How to Use the KeyShot Pattern Tool

by | Apr 22, 2020 | 0 comments

The KeyShot Pattern Tool is used to quickly create additional instances of your models within a scene. This is different than using Duplicate to make a copy and much much faster than building out each model in your 3D CAD software. Each instance can look different and even be oriented differently than the rest. Overall, with the KeyShot Pattern Tool, you will get increased speed and decreased file sizes.

KeyShot Pattern Tool

The KeyShot Pattern Tool comes in handy for a variety of applications. Making a pattern in KeyShot my not be your first instinct, but using patterns can save tons of time modeling, eliminating the exercise of creating duplicates or patterns in 3D CAD software that can take more time and greatly increases file sizes.

Patterns will help you show a series of products with different colors and materials, quickly add variations of scattered items for more context, or create a radial or linear array of product options. With the instance, spacing, and scattering options, the Pattern Tool makes creating and editing patterns very fast and very efficient.

If you have an application that requires uniform spacing, the Pattern Tool provides the ability to line and space everything perfectly! For example, if you need to create a 5×7 tiled layout for something like a color study, you can use the Pattern Tool instead of creating and manually adjusting duplicates. Patterns provide perfect spacing, decreased file sizes, and faster setup.

1. Make Pattern

So here’s my first trick. I modeled a single playing card and imported it into KeyShot, but I want a full deck, a stack of 52. I’m going to right-click the model in the scene tree and select Make Pattern. This launches the Pattern Tool dialog where we can manipulate several variables.

2. Adjust Instances

For the stack of 52 cards, let’s set the pattern type to Linear and increase the number of instances along the Y-axis. First, we want to make sure to select the Link Materials option (otherwise the playing card material will be duplicated 52 times). Next, bump the Y-axis instances to 52 and press Enter to see the results in the Real-time View. (If you don’t see the result, you can select the Adjust Camera option to fit the view to the pattern.) Adjust the spacing if needed. Now, we have a beautiful stack of playing cards.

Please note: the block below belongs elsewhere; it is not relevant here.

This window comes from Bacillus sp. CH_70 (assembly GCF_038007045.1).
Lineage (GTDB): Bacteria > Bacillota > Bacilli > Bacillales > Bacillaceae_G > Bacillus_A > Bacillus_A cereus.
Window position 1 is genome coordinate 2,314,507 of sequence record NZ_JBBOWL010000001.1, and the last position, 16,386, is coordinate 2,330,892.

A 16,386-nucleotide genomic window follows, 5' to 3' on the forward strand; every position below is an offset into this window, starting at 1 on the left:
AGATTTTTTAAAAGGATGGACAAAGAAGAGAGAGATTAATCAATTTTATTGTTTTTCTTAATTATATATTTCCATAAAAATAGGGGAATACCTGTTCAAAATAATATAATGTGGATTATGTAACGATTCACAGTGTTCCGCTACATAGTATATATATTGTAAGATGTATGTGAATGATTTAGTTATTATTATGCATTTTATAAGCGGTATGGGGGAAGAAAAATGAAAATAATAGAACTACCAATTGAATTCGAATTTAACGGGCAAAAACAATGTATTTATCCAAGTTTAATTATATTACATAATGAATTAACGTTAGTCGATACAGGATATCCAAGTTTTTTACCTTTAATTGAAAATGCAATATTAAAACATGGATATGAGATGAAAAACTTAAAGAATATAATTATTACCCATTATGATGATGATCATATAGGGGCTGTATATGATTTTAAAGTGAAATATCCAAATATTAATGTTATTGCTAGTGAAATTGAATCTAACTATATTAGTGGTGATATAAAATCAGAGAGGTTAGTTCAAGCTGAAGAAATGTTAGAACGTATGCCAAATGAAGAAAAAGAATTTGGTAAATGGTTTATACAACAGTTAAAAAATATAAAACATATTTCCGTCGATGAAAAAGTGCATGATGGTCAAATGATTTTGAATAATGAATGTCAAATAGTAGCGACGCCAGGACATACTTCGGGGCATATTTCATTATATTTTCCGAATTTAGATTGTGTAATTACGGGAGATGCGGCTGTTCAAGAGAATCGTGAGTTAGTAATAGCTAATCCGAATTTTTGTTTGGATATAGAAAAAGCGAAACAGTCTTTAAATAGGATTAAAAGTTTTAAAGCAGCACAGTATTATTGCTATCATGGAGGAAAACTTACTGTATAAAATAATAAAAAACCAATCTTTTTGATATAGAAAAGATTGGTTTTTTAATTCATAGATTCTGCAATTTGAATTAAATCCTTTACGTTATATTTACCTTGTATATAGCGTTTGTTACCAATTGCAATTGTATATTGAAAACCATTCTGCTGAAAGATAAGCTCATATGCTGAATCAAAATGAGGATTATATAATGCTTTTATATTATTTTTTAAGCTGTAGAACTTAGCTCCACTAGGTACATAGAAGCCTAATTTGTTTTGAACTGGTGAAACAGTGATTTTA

3. Add Scattering

Now, let’s say we want a random assortment of cards on the table like someone just tossed them there casually. Let’s open the Pattern Tool again. Increase the instances along both X and Z this time. Then modify the spacing a bit for each. Finally, let’s expand the Scattering options and adjust the sliders for Displacement and Y Rotation to provide a more random appearance. You’ll see these adjustments update in the Real-time View.

4. Edit The Pattern

If you don’t love what you see, you can always right-click on one of the pattern instances and select Edit Pattern.

5. Moving Patterned Objects

You may also experience some overlapping with patterns like this. Let’s fix this by selecting a card you want to rest on top of other cards. Right-click and select Move. Locate it above the other objects then select Snap to Lower Object.

What About Circular Patterns?

You also have the option to create circular patterns. The same principles apply, although the Scattering options are different. As in our example here, these options may be adjusted with the results seen in the Real-time View to create the look you want to achieve.

You can learn more about the Pattern Tool settings in the KeyShot Manual. Here’s another example of a pattern created with the Pattern Tool.


What Can You Create?

We would love to see what you create with this tip. Visit the KeyShot Amazing Shots community forum to see what others are creating and share your own work. And if you have a suggestion for another tip share it in the comments below.

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Written By KeyShot

The KeyShot crew fills you in with the latest KeyShot tips and tricks, insight into 3D rendering technology and the people creating the coolest visuals across the engineering, product design and entertainment industries.


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